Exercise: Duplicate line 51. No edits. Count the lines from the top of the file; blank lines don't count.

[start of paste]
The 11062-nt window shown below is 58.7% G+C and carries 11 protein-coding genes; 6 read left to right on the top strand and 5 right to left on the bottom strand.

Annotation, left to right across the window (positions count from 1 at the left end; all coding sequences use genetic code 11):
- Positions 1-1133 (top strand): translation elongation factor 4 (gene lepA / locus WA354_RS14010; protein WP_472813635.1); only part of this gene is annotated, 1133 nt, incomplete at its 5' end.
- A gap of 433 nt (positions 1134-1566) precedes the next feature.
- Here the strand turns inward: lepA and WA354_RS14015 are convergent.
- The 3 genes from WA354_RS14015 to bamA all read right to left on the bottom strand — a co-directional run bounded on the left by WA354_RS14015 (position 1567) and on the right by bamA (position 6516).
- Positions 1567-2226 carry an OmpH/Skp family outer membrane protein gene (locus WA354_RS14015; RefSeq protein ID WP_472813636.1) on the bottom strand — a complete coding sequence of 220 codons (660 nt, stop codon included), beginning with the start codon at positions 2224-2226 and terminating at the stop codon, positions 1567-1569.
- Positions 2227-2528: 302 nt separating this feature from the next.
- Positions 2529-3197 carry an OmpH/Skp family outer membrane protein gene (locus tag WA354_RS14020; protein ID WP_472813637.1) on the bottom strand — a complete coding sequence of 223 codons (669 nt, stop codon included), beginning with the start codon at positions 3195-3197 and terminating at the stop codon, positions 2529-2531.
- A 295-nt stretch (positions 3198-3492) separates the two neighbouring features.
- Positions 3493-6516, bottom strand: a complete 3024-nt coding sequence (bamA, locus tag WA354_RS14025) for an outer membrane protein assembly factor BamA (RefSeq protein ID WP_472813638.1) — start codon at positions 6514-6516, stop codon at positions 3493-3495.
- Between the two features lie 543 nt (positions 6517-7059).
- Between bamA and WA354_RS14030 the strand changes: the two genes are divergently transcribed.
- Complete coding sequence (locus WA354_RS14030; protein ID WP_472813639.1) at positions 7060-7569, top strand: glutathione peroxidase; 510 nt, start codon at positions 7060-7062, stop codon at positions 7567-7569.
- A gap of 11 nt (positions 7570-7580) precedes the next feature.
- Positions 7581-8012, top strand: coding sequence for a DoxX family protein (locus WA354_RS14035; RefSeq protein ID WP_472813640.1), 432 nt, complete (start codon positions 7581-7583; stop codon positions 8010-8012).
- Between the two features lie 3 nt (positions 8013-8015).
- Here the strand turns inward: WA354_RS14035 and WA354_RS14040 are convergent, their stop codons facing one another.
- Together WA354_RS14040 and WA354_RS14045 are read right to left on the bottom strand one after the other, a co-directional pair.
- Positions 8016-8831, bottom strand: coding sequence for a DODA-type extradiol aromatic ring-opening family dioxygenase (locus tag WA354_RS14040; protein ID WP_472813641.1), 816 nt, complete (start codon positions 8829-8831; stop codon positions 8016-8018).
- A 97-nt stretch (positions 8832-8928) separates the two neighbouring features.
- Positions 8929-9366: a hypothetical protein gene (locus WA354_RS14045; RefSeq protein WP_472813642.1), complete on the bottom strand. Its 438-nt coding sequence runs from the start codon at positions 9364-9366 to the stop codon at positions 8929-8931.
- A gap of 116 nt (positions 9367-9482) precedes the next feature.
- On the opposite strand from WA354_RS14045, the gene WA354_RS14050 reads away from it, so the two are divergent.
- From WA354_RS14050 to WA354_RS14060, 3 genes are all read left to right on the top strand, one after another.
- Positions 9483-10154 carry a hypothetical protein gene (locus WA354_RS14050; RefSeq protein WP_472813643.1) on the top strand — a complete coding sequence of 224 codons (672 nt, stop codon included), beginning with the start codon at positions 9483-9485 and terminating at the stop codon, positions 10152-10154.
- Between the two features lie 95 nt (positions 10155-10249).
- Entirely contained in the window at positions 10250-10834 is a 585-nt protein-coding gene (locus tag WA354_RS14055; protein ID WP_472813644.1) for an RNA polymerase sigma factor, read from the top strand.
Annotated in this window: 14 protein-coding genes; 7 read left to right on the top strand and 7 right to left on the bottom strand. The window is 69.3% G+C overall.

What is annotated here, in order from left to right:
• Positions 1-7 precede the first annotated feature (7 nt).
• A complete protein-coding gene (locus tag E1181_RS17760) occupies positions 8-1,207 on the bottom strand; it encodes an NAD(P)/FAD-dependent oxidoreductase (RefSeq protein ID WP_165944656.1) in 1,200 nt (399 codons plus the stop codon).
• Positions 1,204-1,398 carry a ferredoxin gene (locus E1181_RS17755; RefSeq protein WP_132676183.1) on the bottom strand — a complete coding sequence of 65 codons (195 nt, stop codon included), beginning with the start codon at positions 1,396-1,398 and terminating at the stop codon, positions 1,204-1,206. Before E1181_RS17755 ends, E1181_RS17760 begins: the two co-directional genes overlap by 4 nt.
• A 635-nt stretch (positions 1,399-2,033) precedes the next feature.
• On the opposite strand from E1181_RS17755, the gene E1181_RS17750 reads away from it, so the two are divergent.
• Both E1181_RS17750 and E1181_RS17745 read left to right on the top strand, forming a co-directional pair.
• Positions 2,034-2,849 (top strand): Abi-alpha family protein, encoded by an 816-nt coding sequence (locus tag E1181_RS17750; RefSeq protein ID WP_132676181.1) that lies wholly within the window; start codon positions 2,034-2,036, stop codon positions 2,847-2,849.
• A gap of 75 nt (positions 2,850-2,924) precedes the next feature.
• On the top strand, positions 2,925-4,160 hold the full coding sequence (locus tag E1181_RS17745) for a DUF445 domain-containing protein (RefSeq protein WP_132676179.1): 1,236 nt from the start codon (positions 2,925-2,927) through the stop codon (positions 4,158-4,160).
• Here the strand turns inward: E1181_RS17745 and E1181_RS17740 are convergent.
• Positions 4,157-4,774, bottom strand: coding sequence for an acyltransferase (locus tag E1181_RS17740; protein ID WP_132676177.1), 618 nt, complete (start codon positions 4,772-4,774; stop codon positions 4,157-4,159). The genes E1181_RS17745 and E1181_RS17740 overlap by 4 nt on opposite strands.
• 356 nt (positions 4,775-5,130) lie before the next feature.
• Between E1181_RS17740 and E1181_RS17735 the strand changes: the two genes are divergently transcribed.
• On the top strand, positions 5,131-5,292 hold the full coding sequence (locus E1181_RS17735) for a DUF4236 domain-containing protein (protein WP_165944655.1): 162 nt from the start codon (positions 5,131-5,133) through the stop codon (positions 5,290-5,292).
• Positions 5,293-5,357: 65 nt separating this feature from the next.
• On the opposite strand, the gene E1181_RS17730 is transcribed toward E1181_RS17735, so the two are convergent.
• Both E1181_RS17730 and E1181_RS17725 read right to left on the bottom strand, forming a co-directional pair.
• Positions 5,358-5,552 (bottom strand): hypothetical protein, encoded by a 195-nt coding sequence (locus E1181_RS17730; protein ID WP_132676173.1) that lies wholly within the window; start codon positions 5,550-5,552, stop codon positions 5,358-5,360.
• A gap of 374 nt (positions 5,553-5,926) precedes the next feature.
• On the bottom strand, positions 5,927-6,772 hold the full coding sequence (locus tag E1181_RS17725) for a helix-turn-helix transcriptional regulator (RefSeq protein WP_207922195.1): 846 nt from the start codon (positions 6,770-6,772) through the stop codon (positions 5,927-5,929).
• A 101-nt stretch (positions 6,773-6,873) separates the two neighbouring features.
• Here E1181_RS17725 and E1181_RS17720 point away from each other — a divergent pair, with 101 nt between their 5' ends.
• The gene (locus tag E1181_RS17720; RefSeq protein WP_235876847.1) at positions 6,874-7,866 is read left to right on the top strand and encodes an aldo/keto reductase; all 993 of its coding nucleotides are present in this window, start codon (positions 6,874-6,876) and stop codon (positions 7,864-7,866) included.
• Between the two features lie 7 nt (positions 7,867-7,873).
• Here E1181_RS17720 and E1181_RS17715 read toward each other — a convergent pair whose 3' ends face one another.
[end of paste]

• A 101-nt stretch (positions 6,773-6,873) separates the two neighbouring features.